Date of Award


Document Type


Degree Name

Master of Arts (MA)



First Advisor

C. Elliott Ostler

Second Advisor

Neal Grandgenett

Third Advisor

James Akers


This experimental action research study provided sixth grade students five lessons about metacognitive control skills, with pre- and post-instruction measurements of the students’ observable behaviors and notation of the students’ think-alouds regarding their metacognitive activity. The purpose of the study was twofold: 1. To test whether students’ metacognitive awareness can be increased, and 2. To compare the performance of students who initially demonstrate higher metacognitive awareness by scoring above the median on a Metacognitive Awareness Inventory with student who students scored below the median on the inventory. Because research has shown metacognitive ability to operate independently of academic ability and to enhance academic performance, studies are needed to test various methods of teaching metacognitive skills. A Metacognitive Awareness Inventory consisting of 20 items was administered, with results used to match the control and experimental groups. Each group then participated in a pre-instruction problem-solving activity while observers tallied students’ specific observable behaviors and listened to their think-alouds. Instruction during the study consisted of 5 30-minute lessons: for the control group, questioning strategies, and for the experimental group, metacognitive control skills relating to task variables, personal attitude, and organization of work area, and selection of strategies. Post-treatment measures were taken while the students participated in a computer problem-solving experiment. Results of the study showed increases in awareness of the skills for the experimental group, and although the data was not statistically significant, positive trends were apparent, especially for the students identified as low-metacognitive ability.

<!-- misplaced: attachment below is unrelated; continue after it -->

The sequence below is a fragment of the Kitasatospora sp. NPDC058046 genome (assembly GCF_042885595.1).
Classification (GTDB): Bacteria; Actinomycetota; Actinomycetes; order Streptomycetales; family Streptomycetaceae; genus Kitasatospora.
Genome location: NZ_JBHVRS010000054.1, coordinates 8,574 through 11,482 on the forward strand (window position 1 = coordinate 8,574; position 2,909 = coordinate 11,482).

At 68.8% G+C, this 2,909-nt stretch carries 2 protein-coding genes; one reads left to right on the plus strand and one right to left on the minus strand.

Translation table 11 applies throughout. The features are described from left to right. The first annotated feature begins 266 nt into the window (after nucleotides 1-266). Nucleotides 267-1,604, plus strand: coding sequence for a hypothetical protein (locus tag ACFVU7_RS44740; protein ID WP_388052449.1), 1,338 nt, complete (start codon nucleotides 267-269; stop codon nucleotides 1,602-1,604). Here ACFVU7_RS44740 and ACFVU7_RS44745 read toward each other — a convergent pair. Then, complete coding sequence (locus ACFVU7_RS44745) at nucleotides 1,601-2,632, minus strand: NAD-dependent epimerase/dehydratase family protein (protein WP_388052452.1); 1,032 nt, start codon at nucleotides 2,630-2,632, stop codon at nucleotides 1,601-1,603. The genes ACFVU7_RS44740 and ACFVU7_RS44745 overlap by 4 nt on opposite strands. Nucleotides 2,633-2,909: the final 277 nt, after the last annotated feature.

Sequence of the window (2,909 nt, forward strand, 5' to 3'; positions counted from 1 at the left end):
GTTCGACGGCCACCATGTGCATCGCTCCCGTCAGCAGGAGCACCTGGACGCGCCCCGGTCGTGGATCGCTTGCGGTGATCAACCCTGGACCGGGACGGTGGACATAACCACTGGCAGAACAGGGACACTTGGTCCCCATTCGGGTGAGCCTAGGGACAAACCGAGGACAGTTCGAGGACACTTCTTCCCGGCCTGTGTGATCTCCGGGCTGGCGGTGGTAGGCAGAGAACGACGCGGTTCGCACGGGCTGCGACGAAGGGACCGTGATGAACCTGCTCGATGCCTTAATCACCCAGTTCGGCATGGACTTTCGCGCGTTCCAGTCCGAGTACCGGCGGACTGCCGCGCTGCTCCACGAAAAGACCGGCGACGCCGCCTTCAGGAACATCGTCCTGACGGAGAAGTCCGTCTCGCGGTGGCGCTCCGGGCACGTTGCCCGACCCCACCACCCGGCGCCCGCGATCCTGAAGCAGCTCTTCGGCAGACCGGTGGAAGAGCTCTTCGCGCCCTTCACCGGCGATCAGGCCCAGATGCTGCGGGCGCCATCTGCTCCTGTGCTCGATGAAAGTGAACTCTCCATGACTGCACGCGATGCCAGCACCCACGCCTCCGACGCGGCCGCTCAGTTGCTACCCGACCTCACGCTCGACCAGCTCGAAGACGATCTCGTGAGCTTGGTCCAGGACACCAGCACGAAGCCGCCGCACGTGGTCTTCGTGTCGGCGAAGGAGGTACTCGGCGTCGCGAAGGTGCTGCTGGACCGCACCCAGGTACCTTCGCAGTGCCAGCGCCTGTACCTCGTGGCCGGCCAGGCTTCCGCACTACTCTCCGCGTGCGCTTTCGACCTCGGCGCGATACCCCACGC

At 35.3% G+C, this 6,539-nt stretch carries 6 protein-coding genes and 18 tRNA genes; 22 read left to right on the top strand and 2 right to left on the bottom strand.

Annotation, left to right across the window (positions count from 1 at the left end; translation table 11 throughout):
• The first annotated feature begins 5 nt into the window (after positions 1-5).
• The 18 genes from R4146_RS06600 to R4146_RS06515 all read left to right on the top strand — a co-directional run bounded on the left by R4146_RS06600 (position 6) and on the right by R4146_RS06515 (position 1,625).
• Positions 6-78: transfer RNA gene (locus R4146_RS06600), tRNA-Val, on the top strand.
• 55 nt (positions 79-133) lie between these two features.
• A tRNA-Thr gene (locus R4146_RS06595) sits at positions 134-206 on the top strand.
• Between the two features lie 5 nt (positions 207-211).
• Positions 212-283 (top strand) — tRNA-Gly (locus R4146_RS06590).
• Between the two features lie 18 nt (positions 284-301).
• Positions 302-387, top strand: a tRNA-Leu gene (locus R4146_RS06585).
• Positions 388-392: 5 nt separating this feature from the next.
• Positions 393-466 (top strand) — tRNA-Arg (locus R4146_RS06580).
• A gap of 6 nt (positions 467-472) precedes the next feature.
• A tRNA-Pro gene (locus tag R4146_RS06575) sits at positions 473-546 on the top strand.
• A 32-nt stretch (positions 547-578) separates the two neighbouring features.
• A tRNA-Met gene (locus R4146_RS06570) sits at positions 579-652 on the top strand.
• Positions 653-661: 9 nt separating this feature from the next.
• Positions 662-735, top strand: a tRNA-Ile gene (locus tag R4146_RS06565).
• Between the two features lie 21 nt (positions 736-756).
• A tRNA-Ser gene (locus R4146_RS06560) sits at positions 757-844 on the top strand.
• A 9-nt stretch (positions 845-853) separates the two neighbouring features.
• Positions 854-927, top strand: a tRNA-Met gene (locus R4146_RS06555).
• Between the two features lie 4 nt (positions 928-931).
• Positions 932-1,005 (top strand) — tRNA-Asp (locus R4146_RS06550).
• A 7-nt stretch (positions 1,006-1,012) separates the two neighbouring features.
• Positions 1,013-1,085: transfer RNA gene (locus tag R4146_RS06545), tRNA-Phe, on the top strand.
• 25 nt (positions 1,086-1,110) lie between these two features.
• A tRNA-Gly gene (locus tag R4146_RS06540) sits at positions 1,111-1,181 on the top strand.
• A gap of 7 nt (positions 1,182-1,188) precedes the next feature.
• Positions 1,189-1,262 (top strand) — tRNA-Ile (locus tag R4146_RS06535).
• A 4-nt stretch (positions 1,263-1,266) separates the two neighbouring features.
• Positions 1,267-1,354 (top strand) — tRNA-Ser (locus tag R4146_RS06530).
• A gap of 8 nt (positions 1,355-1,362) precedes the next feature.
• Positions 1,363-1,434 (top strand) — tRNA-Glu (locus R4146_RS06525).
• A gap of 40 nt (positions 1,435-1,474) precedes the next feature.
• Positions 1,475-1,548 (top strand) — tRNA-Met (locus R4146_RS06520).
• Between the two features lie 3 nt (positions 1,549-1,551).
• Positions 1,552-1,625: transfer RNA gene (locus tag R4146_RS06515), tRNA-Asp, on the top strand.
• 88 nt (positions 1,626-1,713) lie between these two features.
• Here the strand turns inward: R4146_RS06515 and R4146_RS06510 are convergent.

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Psychology Commons